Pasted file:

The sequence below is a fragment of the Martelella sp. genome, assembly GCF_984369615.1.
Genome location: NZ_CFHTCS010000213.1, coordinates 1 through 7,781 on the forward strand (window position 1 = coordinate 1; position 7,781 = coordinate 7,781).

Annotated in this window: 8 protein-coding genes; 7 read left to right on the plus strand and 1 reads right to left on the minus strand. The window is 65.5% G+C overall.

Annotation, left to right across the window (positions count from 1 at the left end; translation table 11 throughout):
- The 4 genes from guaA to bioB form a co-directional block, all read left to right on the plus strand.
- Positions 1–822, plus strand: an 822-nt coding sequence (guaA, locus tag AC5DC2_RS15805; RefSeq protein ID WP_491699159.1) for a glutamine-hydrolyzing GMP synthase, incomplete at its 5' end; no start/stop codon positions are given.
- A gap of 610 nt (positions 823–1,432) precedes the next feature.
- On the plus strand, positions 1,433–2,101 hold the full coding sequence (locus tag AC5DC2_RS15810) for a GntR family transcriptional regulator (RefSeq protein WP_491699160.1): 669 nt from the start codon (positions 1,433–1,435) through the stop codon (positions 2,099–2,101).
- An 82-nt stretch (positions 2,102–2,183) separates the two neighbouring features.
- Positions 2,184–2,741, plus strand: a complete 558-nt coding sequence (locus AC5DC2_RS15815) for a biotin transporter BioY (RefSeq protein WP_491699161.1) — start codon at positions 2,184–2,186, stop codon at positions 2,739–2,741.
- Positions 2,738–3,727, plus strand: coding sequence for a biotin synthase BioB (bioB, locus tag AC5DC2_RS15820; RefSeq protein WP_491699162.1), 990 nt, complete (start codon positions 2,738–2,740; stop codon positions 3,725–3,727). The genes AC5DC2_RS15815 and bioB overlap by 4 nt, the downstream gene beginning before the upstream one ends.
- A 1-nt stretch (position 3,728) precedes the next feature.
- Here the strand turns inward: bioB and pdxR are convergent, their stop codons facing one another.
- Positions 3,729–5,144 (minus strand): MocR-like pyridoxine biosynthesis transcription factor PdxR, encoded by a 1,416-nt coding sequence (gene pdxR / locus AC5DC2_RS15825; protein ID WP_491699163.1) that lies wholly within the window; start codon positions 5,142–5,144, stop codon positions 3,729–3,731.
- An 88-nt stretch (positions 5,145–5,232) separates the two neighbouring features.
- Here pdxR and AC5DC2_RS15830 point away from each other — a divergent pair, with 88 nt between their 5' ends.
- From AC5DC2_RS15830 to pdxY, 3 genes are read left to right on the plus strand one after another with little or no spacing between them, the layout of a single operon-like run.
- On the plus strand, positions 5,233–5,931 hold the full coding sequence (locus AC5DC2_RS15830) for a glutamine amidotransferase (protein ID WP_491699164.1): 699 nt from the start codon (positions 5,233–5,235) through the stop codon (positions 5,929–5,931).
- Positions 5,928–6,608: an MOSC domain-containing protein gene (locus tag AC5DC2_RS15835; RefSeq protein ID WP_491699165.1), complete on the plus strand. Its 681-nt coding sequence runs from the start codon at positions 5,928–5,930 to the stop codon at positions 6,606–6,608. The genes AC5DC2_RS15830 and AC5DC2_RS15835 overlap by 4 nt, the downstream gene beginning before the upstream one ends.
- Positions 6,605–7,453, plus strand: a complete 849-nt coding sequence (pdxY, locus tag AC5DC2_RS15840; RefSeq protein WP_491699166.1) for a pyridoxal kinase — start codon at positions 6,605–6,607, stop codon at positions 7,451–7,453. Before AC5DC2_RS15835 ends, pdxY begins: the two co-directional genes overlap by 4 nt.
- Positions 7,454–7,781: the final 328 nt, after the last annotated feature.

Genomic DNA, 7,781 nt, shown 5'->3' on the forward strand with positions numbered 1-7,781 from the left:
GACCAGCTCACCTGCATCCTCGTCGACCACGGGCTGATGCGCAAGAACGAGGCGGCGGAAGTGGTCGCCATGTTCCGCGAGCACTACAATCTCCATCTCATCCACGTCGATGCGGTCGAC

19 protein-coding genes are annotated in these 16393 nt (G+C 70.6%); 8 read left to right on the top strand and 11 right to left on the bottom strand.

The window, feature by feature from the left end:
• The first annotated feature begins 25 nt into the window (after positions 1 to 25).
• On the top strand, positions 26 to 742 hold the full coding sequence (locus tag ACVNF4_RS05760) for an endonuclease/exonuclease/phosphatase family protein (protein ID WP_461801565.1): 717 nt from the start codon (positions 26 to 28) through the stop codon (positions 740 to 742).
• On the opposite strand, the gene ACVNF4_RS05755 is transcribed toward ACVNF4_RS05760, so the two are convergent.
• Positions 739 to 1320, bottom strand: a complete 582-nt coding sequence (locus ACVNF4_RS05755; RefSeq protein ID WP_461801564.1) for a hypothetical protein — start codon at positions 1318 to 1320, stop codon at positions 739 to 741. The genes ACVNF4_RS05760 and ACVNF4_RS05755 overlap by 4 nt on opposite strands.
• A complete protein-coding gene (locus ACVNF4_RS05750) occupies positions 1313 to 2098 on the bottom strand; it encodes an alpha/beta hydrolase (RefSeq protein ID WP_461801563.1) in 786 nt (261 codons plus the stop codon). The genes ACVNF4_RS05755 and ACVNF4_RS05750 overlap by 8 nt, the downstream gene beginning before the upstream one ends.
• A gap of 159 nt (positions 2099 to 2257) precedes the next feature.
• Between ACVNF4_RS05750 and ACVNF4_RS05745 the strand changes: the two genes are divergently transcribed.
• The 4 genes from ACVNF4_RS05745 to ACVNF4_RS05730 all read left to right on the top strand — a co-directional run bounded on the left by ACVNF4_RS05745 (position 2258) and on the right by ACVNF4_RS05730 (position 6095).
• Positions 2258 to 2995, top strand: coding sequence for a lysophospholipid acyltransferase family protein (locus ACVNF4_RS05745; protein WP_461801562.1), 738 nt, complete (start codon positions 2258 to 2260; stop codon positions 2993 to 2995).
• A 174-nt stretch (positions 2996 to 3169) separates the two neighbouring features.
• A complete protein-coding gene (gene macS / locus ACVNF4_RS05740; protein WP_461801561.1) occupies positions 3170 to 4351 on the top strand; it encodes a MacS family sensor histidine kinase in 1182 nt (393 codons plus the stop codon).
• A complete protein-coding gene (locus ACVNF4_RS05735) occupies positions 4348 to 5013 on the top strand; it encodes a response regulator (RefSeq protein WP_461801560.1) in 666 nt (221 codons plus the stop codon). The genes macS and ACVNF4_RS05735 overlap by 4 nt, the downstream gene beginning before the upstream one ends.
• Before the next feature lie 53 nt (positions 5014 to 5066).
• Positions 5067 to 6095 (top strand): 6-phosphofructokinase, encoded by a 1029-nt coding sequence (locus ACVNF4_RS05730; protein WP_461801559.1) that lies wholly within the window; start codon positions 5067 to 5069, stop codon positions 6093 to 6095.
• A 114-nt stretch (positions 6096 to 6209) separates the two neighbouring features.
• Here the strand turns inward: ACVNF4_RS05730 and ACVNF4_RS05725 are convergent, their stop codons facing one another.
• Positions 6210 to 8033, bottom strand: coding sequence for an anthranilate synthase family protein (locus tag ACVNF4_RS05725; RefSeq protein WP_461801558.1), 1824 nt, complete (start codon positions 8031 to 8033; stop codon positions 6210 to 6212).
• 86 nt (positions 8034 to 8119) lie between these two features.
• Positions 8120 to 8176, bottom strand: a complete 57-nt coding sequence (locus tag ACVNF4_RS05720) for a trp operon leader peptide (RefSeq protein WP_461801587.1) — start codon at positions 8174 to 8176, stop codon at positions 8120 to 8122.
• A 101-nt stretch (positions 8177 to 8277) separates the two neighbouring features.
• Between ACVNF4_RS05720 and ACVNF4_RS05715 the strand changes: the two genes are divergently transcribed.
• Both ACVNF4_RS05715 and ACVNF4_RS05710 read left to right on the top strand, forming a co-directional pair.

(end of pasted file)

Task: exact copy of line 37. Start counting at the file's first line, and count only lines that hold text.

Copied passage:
• A complete protein-coding gene (locus ACVNF4_RS05735) occupies positions 4348 to 5013 on the top strand; it encodes a response regulator (RefSeq protein WP_461801560.1) in 666 nt (221 codons plus the stop codon). The genes macS and ACVNF4_RS05735 overlap by 4 nt, the downstream gene beginning before the upstream one ends.